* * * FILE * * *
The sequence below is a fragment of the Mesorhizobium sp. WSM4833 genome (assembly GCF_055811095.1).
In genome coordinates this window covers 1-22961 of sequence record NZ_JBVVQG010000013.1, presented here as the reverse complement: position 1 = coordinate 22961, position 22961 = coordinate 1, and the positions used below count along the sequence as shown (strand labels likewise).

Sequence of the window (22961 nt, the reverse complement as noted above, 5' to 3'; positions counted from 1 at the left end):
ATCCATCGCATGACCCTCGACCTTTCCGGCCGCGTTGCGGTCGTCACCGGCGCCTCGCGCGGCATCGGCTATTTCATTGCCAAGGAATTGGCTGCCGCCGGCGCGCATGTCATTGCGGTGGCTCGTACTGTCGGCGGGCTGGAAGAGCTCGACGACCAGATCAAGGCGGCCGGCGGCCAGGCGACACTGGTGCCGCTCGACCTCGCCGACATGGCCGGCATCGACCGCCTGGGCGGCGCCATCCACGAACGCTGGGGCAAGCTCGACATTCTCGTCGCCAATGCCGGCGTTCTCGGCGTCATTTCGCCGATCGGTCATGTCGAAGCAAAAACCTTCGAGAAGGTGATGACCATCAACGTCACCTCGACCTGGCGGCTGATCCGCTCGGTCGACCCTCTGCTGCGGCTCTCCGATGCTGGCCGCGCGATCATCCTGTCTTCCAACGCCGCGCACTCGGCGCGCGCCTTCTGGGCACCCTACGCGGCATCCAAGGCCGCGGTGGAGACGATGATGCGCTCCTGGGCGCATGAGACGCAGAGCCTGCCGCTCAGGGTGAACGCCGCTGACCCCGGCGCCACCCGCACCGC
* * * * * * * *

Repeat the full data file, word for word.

The sequence below is a fragment of the Mesorhizobium sp. WSM4833 genome (assembly GCF_055811095.1).
In genome coordinates this window covers 1-22961 of sequence record NZ_JBVVQG010000013.1, presented here as the reverse complement: position 1 = coordinate 22961, position 22961 = coordinate 1, and the positions used below count along the sequence as shown (strand labels likewise).

Sequence of the window (22961 nt, the reverse complement as noted above, 5' to 3'; positions counted from 1 at the left end):
ATCCATCGCATGACCCTCGACCTTTCCGGCCGCGTTGCGGTCGTCACCGGCGCCTCGCGCGGCATCGGCTATTTCATTGCCAAGGAATTGGCTGCCGCCGGCGCGCATGTCATTGCGGTGGCTCGTACTGTCGGCGGGCTGGAAGAGCTCGACGACCAGATCAAGGCGGCCGGCGGCCAGGCGACACTGGTGCCGCTCGACCTCGCCGACATGGCCGGCATCGACCGCCTGGGCGGCGCCATCCACGAACGCTGGGGCAAGCTCGACATTCTCGTCGCCAATGCCGGCGTTCTCGGCGTCATTTCGCCGATCGGTCATGTCGAAGCAAAAACCTTCGAGAAGGTGATGACCATCAACGTCACCTCGACCTGGCGGCTGATCCGCTCGGTCGACCCTCTGCTGCGGCTCTCCGATGCTGGCCGCGCGATCATCCTGTCTTCCAACGCCGCGCACTCGGCGCGCGCCTTCTGGGCACCCTACGCGGCATCCAAGGCCGCGGTGGAGACGATGATGCGCTCCTGGGCGCATGAGACGCAGAGCCTGCCGCTCAGGGTGAACGCCGCTGACCCCGGCGCCACCCGCACCGC